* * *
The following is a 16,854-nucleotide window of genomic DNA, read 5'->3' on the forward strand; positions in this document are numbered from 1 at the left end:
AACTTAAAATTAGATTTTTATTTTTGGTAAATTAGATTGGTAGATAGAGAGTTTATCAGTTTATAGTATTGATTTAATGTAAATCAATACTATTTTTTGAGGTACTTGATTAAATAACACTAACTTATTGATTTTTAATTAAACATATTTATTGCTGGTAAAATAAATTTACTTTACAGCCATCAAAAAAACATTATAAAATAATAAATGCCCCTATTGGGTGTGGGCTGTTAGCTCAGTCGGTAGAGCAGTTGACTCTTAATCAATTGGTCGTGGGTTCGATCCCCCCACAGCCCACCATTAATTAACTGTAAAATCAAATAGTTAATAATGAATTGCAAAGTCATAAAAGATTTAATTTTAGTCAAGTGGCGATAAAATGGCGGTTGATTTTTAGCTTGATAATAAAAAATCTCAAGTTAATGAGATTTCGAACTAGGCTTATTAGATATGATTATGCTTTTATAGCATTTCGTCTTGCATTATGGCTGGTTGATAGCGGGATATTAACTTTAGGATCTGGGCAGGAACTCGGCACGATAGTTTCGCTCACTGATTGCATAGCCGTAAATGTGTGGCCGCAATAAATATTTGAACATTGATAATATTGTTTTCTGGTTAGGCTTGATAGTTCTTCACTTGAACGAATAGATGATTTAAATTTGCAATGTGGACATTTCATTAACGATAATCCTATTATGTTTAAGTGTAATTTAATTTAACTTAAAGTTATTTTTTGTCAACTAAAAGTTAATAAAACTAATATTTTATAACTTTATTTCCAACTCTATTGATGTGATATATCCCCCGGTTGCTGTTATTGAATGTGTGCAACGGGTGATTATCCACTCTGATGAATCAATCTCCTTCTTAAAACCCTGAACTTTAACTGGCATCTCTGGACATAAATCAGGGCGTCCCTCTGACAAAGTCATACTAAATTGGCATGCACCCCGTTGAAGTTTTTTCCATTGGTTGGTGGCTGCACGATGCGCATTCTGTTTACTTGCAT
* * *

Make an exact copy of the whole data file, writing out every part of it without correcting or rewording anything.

The following is a 16,854-nucleotide window of genomic DNA, read 5'->3' on the forward strand; positions in this document are numbered from 1 at the left end:
AACTTAAAATTAGATTTTTATTTTTGGTAAATTAGATTGGTAGATAGAGAGTTTATCAGTTTATAGTATTGATTTAATGTAAATCAATACTATTTTTTGAGGTACTTGATTAAATAACACTAACTTATTGATTTTTAATTAAACATATTTATTGCTGGTAAAATAAATTTACTTTACAGCCATCAAAAAAACATTATAAAATAATAAATGCCCCTATTGGGTGTGGGCTGTTAGCTCAGTCGGTAGAGCAGTTGACTCTTAATCAATTGGTCGTGGGTTCGATCCCCCCACAGCCCACCATTAATTAACTGTAAAATCAAATAGTTAATAATGAATTGCAAAGTCATAAAAGATTTAATTTTAGTCAAGTGGCGATAAAATGGCGGTTGATTTTTAGCTTGATAATAAAAAATCTCAAGTTAATGAGATTTCGAACTAGGCTTATTAGATATGATTATGCTTTTATAGCATTTCGTCTTGCATTATGGCTGGTTGATAGCGGGATATTAACTTTAGGATCTGGGCAGGAACTCGGCACGATAGTTTCGCTCACTGATTGCATAGCCGTAAATGTGTGGCCGCAATAAATATTTGAACATTGATAATATTGTTTTCTGGTTAGGCTTGATAGTTCTTCACTTGAACGAATAGATGATTTAAATTTGCAATGTGGACATTTCATTAACGATAATCCTATTATGTTTAAGTGTAATTTAATTTAACTTAAAGTTATTTTTTGTCAACTAAAAGTTAATAAAACTAATATTTTATAACTTTATTTCCAACTCTATTGATGTGATATATCCCCCGGTTGCTGTTATTGAATGTGTGCAACGGGTGATTATCCACTCTGATGAATCAATCTCCTTCTTAAAACCCTGAACTTTAACTGGCATCTCTGGACATAAATCAGGGCGTCCCTCTGACAAAGTCATACTAAATTGGCATGCACCCCGTTGAAGTTTTTTCCATTGGTTGGTGGCTGCACGATGCGCATTCTGTTTACTTGCAT